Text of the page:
Victoria, Australia has its first breast milk bank, enabling sick and premature babies to get a firmer grip on life.
Breast milk is vitally important for the new born as it provides, besides nutrition, specific proteins and sugars that build immunity and fight infection. It also gives protection against necrotising enterocolitis (NEC), a fatal condition where part of the gut tissue dies.
As Melissa Italia, a 28-year old mother of twins born 11 weeks early, says, "Breast milk over formula is a great start to life for any baby."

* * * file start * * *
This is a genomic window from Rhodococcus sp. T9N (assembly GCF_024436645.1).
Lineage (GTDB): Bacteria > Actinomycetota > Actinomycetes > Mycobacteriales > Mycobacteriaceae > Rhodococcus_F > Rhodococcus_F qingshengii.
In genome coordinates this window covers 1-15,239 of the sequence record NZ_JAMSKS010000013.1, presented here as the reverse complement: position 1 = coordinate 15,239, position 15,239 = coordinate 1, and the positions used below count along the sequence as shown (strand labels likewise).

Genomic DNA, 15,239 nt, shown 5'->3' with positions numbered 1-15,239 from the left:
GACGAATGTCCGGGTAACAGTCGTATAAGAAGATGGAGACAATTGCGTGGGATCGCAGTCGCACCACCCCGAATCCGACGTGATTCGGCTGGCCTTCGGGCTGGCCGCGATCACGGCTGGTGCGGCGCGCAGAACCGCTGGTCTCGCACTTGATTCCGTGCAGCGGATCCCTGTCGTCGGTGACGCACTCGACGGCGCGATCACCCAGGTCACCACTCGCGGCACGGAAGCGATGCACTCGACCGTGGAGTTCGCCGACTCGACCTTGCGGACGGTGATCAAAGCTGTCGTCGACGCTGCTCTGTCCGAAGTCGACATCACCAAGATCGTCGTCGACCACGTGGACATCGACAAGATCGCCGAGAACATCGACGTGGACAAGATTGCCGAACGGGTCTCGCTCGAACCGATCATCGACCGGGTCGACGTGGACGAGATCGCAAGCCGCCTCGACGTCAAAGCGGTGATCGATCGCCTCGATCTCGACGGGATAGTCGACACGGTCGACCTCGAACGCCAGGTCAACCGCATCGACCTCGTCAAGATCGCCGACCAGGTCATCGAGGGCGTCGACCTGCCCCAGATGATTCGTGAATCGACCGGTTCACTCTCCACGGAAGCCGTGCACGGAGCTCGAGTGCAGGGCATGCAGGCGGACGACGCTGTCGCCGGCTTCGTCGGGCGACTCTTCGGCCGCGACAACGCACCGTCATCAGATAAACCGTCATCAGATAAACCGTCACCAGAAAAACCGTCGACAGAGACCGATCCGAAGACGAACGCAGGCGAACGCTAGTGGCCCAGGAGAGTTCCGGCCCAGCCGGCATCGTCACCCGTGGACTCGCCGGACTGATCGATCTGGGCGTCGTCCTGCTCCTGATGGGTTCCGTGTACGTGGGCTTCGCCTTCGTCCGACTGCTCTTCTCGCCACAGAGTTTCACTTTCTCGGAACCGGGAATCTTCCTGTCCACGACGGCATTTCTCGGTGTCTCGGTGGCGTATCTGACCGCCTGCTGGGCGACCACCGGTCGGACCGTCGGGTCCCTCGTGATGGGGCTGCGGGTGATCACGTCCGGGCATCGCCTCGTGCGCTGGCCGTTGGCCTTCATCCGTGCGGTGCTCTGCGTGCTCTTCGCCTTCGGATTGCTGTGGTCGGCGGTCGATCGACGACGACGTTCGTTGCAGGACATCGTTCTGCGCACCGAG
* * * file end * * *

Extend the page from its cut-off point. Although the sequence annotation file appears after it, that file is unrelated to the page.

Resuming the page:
Donors will be women who produce too much milk and they will not be paid. They will be screened for infections such as hepatitis C and HIV; their milk is then checked for bacteria, before being pasteurised. Once it is confirmed that the milk is sterile it will be given to needy infants born before 32 weeks gestation and with a birth weight less than 1500g.
Although the bank's head, Dr Gillian Opie has said that the milk would be available only for patients at Mercy Hospital for Women, Heidelberg, it is hoped that the service would expand to meet the needs of other infants in Victoria.
"The bank will help many very premature babies to achieve the best possible start in life," she said.